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Accidental FeminismGender Parity and Selective Mobility among India's Professional Elite$
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Swethaa S. Ballakrishnen

Print publication date: 2021

Print ISBN-13: 9780691182537

Published to Princeton Scholarship Online: May 2021

DOI: 10.23943/princeton/9780691182537.001.0001

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(p.24) Market Liberalization and the Changing Nature of Professional Work

(p.23) One Foci
Accidental Feminism

Swethaa S. Ballakrishnen

Princeton University Press

This chapter outlines the macro market reforms that framed the emergence of India's corporate legal elite. It begins by describing the exceptional mobility of these particular global professionals, highlighting the ways that their case differs from the kinds of mobility and praxis widely associated with other Indian professionals, both historically and in the present day. The chapter then uses the variations between the different kinds of global work in India to describe how the novel forms of institutional emergence within the legal profession were especially crucial in establishing the unique — and accidental — circumstances that allowed for the emergence of these women lawyers in elite transactional firms. Two specific consequences of liberalization reforms were central to this project's research design because they offered purchase for analytical sampling across cases. First, while some professional practices like litigation remained unaffected by liberalization measures, others, like international transactional law and management consulting, only emerged as a consequence of the foreign direct investment that liberalization permitted. Second, in addition to new kinds of work, market liberalization also introduced new kinds of work and workplaces.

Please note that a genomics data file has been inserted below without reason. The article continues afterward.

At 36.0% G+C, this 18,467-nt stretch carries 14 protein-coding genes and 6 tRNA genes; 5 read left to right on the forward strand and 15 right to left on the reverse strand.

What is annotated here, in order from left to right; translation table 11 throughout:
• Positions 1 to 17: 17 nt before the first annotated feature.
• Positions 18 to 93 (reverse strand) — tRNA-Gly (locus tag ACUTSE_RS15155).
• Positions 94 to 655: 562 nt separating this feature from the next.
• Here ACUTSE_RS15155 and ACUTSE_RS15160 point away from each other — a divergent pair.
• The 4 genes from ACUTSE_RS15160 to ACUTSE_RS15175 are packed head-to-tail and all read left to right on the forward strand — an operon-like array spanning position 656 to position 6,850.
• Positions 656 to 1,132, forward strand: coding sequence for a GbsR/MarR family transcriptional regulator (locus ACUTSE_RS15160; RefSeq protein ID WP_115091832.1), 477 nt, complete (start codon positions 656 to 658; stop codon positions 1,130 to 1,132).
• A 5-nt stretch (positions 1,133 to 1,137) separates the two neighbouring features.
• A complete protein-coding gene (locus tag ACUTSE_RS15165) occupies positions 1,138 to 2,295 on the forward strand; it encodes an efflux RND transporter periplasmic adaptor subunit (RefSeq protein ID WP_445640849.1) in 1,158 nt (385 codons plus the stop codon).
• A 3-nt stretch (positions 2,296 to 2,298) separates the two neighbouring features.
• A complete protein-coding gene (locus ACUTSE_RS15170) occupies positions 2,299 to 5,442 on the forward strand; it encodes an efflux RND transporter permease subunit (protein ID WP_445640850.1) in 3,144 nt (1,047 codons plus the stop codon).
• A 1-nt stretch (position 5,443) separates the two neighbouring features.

Keywords:   market reforms, India, corporate legal elite, mobility, Indian professionals, women lawyers, liberalization reforms, market liberalization, global work

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